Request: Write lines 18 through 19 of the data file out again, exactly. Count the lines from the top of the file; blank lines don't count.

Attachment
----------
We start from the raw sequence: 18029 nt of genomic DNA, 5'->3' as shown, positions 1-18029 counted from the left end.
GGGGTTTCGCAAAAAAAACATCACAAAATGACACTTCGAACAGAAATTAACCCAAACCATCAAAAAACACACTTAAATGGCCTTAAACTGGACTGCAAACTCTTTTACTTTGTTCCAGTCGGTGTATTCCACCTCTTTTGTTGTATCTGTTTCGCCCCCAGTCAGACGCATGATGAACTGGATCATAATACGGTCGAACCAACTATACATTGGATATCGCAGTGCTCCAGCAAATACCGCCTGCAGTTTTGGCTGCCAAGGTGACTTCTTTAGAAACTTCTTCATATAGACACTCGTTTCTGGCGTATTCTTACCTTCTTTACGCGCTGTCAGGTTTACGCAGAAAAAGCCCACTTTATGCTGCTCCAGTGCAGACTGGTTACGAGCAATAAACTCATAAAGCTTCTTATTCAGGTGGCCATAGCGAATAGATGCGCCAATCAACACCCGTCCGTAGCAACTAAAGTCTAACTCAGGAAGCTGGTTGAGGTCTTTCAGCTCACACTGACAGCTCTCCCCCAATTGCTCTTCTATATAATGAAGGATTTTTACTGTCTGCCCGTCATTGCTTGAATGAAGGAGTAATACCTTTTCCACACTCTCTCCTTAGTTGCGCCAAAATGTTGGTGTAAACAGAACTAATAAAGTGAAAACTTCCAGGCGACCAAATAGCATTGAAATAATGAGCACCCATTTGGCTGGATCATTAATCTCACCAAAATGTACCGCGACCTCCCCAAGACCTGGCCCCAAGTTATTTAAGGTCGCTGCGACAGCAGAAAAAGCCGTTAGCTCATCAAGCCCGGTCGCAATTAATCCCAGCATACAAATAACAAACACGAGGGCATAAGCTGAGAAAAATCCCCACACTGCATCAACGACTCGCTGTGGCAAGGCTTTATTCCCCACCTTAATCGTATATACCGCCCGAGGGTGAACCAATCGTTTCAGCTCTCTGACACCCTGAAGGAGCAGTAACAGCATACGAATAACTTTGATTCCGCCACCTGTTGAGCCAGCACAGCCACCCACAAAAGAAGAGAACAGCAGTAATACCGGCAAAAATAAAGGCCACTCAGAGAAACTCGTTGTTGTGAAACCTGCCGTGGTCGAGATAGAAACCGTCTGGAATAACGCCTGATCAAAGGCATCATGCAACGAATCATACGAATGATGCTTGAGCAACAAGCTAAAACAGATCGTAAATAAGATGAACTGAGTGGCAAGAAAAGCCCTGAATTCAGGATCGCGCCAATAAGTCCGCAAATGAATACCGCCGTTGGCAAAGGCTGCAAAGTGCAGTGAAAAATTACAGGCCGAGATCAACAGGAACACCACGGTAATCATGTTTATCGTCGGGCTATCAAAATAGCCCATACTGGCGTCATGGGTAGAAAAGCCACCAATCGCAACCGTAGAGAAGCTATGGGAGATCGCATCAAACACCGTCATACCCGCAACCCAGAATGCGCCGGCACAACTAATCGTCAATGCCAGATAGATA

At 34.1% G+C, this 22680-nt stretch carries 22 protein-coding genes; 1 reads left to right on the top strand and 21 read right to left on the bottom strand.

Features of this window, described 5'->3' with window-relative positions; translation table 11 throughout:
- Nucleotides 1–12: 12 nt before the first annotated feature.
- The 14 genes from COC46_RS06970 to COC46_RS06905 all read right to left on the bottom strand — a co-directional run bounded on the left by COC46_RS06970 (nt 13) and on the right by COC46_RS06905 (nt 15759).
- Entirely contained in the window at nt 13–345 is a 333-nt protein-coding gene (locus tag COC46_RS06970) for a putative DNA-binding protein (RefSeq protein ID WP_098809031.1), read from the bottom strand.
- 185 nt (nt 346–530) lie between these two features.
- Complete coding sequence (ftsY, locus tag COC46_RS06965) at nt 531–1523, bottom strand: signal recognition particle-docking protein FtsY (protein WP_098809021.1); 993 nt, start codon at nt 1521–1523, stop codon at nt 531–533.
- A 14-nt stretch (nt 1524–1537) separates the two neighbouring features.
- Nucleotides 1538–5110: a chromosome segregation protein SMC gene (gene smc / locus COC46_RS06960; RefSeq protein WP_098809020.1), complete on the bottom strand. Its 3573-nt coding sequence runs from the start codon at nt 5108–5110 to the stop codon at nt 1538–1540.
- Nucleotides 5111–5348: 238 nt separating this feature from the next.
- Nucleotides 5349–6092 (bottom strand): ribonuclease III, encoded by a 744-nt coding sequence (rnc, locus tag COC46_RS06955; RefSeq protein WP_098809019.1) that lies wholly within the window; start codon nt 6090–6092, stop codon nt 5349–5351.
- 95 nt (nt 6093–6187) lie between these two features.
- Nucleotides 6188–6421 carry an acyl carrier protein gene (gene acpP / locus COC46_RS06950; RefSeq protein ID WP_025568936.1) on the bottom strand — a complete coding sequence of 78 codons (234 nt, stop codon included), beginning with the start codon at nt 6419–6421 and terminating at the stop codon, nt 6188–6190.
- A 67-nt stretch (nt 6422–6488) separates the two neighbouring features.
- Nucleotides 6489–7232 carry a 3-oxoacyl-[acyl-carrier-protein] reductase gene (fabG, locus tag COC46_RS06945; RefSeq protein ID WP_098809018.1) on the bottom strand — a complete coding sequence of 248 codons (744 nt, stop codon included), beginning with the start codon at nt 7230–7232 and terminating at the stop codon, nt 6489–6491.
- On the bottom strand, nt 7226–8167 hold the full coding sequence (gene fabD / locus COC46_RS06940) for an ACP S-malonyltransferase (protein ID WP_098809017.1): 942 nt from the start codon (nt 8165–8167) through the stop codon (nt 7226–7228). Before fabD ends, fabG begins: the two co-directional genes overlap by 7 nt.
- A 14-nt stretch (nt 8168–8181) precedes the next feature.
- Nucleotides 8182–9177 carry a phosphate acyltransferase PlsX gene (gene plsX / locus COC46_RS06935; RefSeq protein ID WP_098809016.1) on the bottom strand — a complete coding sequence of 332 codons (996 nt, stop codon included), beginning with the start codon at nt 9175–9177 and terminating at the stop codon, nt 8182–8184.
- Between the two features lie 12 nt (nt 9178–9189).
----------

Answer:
- On the bottom strand, nt 7226–8167 hold the full coding sequence (gene fabD / locus COC46_RS06940) for an ACP S-malonyltransferase (protein ID WP_098809017.1): 942 nt from the start codon (nt 8165–8167) through the stop codon (nt 7226–7228). Before fabD ends, fabG begins: the two co-directional genes overlap by 7 nt.
- A 14-nt stretch (nt 8168–8181) precedes the next feature.